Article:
Should Parents Love Their Children The Same Way?

What does it mean to love other people equally? Indeed, how do we as parents love our own children fairly? Do we treat each child exactly the same and measure out our affection carefully so as to avoid favouritism? How do we acknowledge our children’s unique identities while meeting their need to belong? In his role as a family therapist, and as a father of two sons himself, Owen has valuable insight on this important issue that he has shared in his book for fathers. Today’s blog post in our “Standing on the Shoulders of Giants” series looks at his answer to this question. We hope that you will find his advice invaluable in your own parenting.


I believe that every child is uniquely different, and therefore each have to be met where they are and in accordance with their own unique needs/personality. Saying “I love all the children the same,” is an unhelpful statement to make and a lie. By loving each child differently in a way that suits them specifically, you are giving them an identity and valuing them for who they are. Always remember that you are the one in the best position to know your child well, and you MUST take the time to get to know them. I can’t emphasise that enough. You should be looking at their talents, their abilities, their qualities, their personalities. This will help you parent them in the way that’s best suited to their needs.

Not only is every child of yours unique, they each have a different mother and father, because a child’s reaction to the same parent will always be different than its sibling’s. And each child will try to find its own space within the family. Our primitive instincts will mean that our position in the family will determine how we react to the other members of our family, and the roles we instinctively take on are not always good for us or for the others. Parents must intervene and make sure we don’t fall into roles that could cause damage within relationships. Investment from parents, assuring the children that they are all unique and special, will avert many of the problems associated with position in family. We must keep our children from attacking one another by explaining that all children instinctually behave in a defensive, primitive way towards one another because of ancient survival mechanisms. These mechanisms date back to a time when siblings might have had to kill each other in the competition for limited food resources! (Reassure your children that you are available to each of them, that the fridge is full, and that there is enough food for all!)

Ordinarily in families, the first boy will gravitate towards mum if that’s allowed and it’s important for him to do so. And if the first child is a girl, she’ll gravitate towards dad. Problems can arise when child number two comes along. If child number two is the same sex as its older sibling, it’s a competing situation. If it’s a boy, the second boy may not have the same access to the mother, especially if they’re close in age. He’ll see himself as excluded from the family circle on some level. If it’s a second girl, the first girl will usually be dominant, so the second girl will gravitate towards the mother and becomes “mammy’s little helper” – pleasing and helping mammy. When the third child comes along, he or she will often attempt to be a peacemaker between the first two siblings. Families build themselves in groups of three – first, middle and last child followed by first, middle and last child and so on. The first and fourth children will behave similarly and often get along well, the second and fifth children will be independent/observers (which can be good or bad) and the third and sixth will be the peacemakers. Of course, there are exceptions to these patterns based on the character of the individuals involved. For example, if the first girl is especially sensitive and shy, she may be the “mammy’s helper” because she’s more cautious in her approach to daddy, especially if he’s “scary” – raises his voice, etc. – in any way. And the second, more outgoing girl in that case would gravitate towards dad.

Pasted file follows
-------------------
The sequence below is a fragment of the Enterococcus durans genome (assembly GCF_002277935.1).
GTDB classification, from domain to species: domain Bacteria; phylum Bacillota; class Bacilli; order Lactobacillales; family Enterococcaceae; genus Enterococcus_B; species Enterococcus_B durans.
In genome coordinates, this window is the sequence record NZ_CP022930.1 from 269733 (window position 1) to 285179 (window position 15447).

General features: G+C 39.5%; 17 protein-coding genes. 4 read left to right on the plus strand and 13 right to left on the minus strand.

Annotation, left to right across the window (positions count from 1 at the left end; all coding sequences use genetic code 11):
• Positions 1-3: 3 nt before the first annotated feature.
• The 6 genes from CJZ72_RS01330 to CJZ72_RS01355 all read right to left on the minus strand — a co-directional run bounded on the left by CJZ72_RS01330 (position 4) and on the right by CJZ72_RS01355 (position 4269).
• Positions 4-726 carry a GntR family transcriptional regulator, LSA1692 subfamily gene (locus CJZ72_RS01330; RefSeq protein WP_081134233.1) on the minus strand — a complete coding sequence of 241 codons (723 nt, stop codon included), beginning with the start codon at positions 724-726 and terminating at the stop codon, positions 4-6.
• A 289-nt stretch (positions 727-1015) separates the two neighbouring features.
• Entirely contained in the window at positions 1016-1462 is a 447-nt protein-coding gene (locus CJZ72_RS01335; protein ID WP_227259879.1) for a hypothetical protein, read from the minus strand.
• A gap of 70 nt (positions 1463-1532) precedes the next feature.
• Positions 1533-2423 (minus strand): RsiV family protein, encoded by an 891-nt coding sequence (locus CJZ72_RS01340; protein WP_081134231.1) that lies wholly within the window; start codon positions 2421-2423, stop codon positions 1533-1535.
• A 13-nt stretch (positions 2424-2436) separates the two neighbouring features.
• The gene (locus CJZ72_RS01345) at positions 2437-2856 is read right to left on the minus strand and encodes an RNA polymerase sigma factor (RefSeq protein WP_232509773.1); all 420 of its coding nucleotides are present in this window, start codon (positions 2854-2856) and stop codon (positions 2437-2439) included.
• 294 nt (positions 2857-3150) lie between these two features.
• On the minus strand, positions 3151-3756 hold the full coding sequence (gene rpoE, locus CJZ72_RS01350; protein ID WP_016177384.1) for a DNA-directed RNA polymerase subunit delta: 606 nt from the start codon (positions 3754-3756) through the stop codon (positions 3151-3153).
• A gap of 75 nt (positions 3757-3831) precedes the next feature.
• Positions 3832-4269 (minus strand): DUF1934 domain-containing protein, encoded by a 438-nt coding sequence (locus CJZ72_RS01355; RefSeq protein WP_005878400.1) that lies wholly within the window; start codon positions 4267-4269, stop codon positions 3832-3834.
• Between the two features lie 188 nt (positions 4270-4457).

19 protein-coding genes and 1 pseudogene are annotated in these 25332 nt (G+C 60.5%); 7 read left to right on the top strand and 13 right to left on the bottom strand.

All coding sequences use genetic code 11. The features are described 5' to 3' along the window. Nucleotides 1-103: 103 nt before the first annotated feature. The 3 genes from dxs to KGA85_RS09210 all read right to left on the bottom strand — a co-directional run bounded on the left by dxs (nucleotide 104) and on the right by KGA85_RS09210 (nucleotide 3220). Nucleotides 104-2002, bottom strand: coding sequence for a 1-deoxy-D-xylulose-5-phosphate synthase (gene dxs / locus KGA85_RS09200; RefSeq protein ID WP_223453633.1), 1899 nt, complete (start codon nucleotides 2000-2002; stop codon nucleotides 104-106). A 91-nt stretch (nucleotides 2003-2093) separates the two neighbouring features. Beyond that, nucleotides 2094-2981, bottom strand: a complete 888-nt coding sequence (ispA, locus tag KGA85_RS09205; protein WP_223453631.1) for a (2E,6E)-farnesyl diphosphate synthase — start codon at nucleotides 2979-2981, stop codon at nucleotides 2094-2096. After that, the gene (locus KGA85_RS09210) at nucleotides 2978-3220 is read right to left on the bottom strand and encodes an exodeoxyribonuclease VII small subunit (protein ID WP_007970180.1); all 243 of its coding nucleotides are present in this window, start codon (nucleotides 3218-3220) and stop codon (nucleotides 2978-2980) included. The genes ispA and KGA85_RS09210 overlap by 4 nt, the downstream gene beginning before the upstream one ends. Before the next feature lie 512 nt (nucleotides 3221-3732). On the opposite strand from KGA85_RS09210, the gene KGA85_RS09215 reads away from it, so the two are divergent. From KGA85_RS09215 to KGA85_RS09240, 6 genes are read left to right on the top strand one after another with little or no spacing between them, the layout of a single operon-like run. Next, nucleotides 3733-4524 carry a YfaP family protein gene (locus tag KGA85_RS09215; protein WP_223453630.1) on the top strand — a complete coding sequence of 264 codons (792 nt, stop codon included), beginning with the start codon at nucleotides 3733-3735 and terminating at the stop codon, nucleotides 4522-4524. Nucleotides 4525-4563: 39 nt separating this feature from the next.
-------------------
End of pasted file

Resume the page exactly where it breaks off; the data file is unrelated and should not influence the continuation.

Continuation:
As a family therapist, it has been my observation that where you’re placed in the family may have implications as to what intimacy needs are met or unmet. For example, if you are the eldest, your need for affection might be omitted but you’re given responsibility which means that your need for respect will be well met. As a result, you may specifically seek out affection in your relationships in the future and become upset if your need for affection is dismissed. If you happen to be the second child in a three child family, depending on the spacing of the children and the gender, you might find yourself feeling that you are not being given enough attention. Therefore, because you feel ignored, you may decide that you are not what your parents want. This can lead to the child becoming independent and self-reliant. The third child in a three children family will often be the child who expresses the most neediness, leading to them being treated as “the baby.” Another common pattern is that it appears that first children often get all the responsibility and none of the freedom, third children get all the freedom and none of the responsibility and second children feel like they have to do it all by themselves.

Huge difficulties can arise from these natural roles that children take on so it’s very important for parents to intervene and smooth things over between siblings. If we intervene, then, in the long run, the whole family will get along in a much happier, more peaceful way.

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